Our water is probably one of the keys to our success. We are fortunate to have available a natural mountain spring on the property which provides a mineral rich source of water in unlimited amounts. We had considerable problems initially using ‘city’ water since it is treated and has chemicals such as fluoride added. The worms did not like this at all. Few, if any, producers have the ability to use pure, natural mountain spring water in their operations. We are blessed in that regard.

The tea is ‘brewed’ in large tanks for a period of twenty four hours or so and then transferred to a mixing tank where the yucca extract is added and mixed. Bottling is done mostly by hand in the quantity needed to fill an order..

Are your products sterilized prior to bottling or do they remain microbially active? Do they have a limited shelf life?

DC – No, we do not ‘sterilize’ the finished product as that would eliminate the beneficial microbes we count on for the product to work. We do, however, take great care in ensuring that all equipment is ‘sterilized’ to prevent harmful, pathogenic bacteria from entering our system in any way.

We have a ‘bottle as needed’ policy so as not to have our product stashed in warehouses for extended periods. We know our product can remain active after a year in the bottle provided reasonable care is taken to provide for some semblance of reasonable storage or store display. Freezing it or leaving it in the sun is certainly not recommended. But we do not bottle excessive amounts in order to deliver a fresh product to our customers.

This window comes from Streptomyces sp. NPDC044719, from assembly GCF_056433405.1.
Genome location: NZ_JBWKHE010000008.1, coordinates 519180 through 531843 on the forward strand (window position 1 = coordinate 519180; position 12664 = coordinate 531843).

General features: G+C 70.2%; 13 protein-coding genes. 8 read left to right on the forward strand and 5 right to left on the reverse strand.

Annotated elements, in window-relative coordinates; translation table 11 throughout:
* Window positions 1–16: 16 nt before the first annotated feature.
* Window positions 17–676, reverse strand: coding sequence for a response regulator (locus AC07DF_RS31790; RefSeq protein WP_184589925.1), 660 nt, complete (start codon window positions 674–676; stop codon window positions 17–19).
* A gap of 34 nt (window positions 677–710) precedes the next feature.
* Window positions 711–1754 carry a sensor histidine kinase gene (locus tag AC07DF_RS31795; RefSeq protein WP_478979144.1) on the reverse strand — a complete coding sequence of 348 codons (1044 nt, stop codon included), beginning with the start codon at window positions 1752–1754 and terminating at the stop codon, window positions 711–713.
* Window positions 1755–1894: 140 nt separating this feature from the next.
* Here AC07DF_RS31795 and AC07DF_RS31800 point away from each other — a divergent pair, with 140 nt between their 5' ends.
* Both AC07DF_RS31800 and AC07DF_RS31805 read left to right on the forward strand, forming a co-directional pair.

What type of worms do you use? Do you sell any worms?

DC – As I said above, we originally started with ‘red wrigglers’ but switched to Indian Blue after some trial and investigation. Experts said we could not grow the Indian Blue here, but we tried it and they thrived. It may be a matter of choice. The “red wrigglers’ are the most recommended for home composting probably because they are the most available. We found our needs were best met with another type and it works well here.

No, we choose not to sell our worms in order to keep expanding our numbers here. And to not be distracted from our primary mission of producing worm castings. We have given some to worthwhile causes.

Have you conducted growth trials with your product? Have you had any independent testing done?

Yes, we are continuously doing so whenever possible and wherever we can. Most notably, and for what we consider our best future alternative, are the commercial growers we have used to test. There are nearly unlimited possibilities for liquid worm castings in the commercial growers’ area because chemicals are not always going to be allowed to be used to the extent they are today. There will be increasing environmental pressure to ‘go green’ in this area.